The Asymmetry of Time
The second law of thermodynamics differs in an important respect from nearly all other laws of physics. Newton’s laws of motion and his law of universal gravitation, Coulomb’s law, Maxwell’s equations, and the first law of thermodynamics are all time-symmetric. What this means is that they make no distinction between past and future. So far as these laws are concerned, any physical process that is allowed to happen forwards is also allowed to happen in reverse. The second law of thermodynamics, in contrast, is time-asymmetric. It describes a difference between past and future: not everything that happens forwards is allowed to happen backwards.
To illustrate this important difference, let’s return again to the example of the falling apple. Newton’s law of universal gravitation and his second law of motion together describe how the pull of Earth’s gravity accelerates the apple as it falls. Now, suppose we play that movie in reverse, so to speak: instead of a falling apple, we see an apple moving upward against the pull of Earth’s gravity, with slower and slower velocity as it gains altitude. Would such a process violate Newton’s laws? Not at all! Since the apple is moving in the opposite direction from the pull of gravity, the force of gravity slows its ascent. That’s exactly what Newton’s laws predict, and it’s exactly what happens if you toss an apple into the air. The reason apples don’t leap off the ground is not that it would violate Newton’s laws, but that it would violate the second law of thermodynamics, as explained on the previous page: heat would have to flow the wrong way in order to provide the energy to give the apple its initial upward velocity.
If the kinetic energy of a falling apple were converted into some form of potential energy instead of heat, the whole process could be fully reversed. For example, imagine that the apple lands on a trampoline. Most of its kinetic energy is converted into elastic potential energy in the trampoline’s springs, and that elastic potential energy will then propel the apple back into the air as the stretched springs contract again. If you watched a movie of this process, it would be difficult to tell whether the movie was being played forward or backward. It looks the same either way (or almost the same, because a little bit of energy is lost to heat when the springs stretch or compress, so the apple doesn’t bounce quite as high as the initial fall).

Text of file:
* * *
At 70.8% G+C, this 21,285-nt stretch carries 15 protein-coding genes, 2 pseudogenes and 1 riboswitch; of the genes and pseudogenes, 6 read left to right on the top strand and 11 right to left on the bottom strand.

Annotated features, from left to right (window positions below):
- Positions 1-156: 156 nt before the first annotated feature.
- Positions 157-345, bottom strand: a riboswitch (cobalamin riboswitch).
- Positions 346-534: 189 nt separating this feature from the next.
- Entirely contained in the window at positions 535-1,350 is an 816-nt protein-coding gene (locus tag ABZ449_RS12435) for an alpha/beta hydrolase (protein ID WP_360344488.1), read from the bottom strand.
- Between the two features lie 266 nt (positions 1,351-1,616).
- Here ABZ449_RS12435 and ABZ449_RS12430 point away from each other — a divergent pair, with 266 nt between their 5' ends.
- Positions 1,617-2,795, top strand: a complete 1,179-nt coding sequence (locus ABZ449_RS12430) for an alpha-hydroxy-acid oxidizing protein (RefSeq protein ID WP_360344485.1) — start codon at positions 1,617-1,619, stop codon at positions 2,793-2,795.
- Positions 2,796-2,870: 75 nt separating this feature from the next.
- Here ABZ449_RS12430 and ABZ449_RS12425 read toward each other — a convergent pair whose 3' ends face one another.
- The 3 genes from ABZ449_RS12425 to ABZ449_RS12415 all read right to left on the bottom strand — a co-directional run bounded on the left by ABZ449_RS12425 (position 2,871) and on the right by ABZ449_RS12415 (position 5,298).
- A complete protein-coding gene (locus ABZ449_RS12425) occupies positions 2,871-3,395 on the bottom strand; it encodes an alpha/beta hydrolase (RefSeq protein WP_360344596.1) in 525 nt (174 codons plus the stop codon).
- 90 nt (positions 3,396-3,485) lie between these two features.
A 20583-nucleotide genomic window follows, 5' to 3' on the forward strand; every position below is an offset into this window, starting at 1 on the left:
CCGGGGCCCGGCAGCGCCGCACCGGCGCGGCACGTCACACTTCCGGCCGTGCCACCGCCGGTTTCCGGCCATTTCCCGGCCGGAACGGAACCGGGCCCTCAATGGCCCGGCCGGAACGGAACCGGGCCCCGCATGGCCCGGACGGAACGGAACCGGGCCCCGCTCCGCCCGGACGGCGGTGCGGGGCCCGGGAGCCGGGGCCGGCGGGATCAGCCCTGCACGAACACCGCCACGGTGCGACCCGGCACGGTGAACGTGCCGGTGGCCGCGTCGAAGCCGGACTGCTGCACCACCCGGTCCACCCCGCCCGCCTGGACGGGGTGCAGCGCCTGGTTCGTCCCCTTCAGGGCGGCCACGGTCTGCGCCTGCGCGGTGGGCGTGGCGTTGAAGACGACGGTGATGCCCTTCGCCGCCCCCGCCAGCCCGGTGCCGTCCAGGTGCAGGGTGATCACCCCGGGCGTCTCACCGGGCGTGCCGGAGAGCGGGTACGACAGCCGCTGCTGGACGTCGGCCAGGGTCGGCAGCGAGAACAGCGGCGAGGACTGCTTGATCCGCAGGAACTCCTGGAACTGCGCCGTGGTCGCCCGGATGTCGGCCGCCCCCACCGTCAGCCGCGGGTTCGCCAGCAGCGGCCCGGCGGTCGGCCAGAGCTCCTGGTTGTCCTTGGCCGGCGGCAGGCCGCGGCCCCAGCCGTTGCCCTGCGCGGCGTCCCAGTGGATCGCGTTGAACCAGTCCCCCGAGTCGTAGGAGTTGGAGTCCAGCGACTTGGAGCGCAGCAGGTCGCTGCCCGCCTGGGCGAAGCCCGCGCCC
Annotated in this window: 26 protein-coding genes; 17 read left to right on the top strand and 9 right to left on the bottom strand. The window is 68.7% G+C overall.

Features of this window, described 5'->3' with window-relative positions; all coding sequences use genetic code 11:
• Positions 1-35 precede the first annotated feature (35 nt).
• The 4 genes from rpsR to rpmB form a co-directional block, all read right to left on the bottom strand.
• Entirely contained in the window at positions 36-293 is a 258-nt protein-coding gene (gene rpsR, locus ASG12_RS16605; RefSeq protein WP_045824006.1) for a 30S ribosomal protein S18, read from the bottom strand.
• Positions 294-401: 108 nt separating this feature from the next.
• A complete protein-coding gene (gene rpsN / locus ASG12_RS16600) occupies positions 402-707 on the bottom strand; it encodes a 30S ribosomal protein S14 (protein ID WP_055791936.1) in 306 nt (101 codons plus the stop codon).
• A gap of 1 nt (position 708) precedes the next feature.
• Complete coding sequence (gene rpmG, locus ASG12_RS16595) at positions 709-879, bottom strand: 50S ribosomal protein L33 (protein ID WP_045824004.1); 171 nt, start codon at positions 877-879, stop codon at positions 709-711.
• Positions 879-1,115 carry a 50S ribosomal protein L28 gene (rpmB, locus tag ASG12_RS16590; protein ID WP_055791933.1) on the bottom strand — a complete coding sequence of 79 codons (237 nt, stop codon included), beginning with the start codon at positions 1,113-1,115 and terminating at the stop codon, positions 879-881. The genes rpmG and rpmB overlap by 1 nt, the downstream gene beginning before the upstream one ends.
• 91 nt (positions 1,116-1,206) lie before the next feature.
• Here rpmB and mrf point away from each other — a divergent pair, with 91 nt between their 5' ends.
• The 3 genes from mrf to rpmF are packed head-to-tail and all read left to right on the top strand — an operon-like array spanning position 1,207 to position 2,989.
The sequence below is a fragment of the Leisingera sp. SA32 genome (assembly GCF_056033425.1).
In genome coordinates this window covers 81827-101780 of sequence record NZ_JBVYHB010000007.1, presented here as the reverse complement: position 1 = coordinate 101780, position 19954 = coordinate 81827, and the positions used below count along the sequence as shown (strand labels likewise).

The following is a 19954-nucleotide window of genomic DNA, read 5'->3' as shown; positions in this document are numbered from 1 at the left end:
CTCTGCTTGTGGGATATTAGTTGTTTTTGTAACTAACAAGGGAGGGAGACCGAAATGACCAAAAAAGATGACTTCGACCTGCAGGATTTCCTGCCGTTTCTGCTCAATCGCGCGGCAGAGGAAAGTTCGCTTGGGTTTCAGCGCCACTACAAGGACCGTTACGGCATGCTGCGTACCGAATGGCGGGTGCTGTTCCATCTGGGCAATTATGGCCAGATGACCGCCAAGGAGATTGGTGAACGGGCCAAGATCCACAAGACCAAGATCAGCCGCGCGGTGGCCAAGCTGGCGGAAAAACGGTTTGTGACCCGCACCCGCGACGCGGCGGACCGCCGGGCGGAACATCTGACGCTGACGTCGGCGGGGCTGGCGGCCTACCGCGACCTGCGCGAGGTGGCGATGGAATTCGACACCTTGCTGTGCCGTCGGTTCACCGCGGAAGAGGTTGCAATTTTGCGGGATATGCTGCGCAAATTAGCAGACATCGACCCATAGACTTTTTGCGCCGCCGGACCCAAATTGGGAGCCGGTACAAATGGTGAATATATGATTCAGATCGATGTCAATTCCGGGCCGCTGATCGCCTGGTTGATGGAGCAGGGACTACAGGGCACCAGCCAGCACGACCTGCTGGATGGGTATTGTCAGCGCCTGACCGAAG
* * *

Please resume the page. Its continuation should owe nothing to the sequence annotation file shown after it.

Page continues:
The fact that the second law of thermodynamics is time-asymmetric, while most other laws of physics are not, suggests that the second law might provide at least a partial explanation for the way in which we perceive time itself. The distinction between past and future is obvious to us, but it is far from obvious how to explain this distinction in scientific terms. The second law of thermodynamics gives a clue: the distinction between past and future may have something to do with entropy. And entropy, as we have seen, has something to do with physical probability, or chance. For these reasons, some physicists (and philosophers) have suggested that the directionality of time itself might be explained in terms of entropy and chance. This idea originated with Ludwig Boltzmann in the 1800’s, and was later developed by Hans Reichenbach and numerous others. A contemporary version of this explanation will be discussed in the next section. However, the nature of time is profoundly mysterious in many ways,See chapters 6 and 8 for discussion of some other mysteries of time. and the explanation remains controversial. As it turns out, even the asymmetry of the second law itself is much harder to explain than Boltzmann and Reichenbach imagined.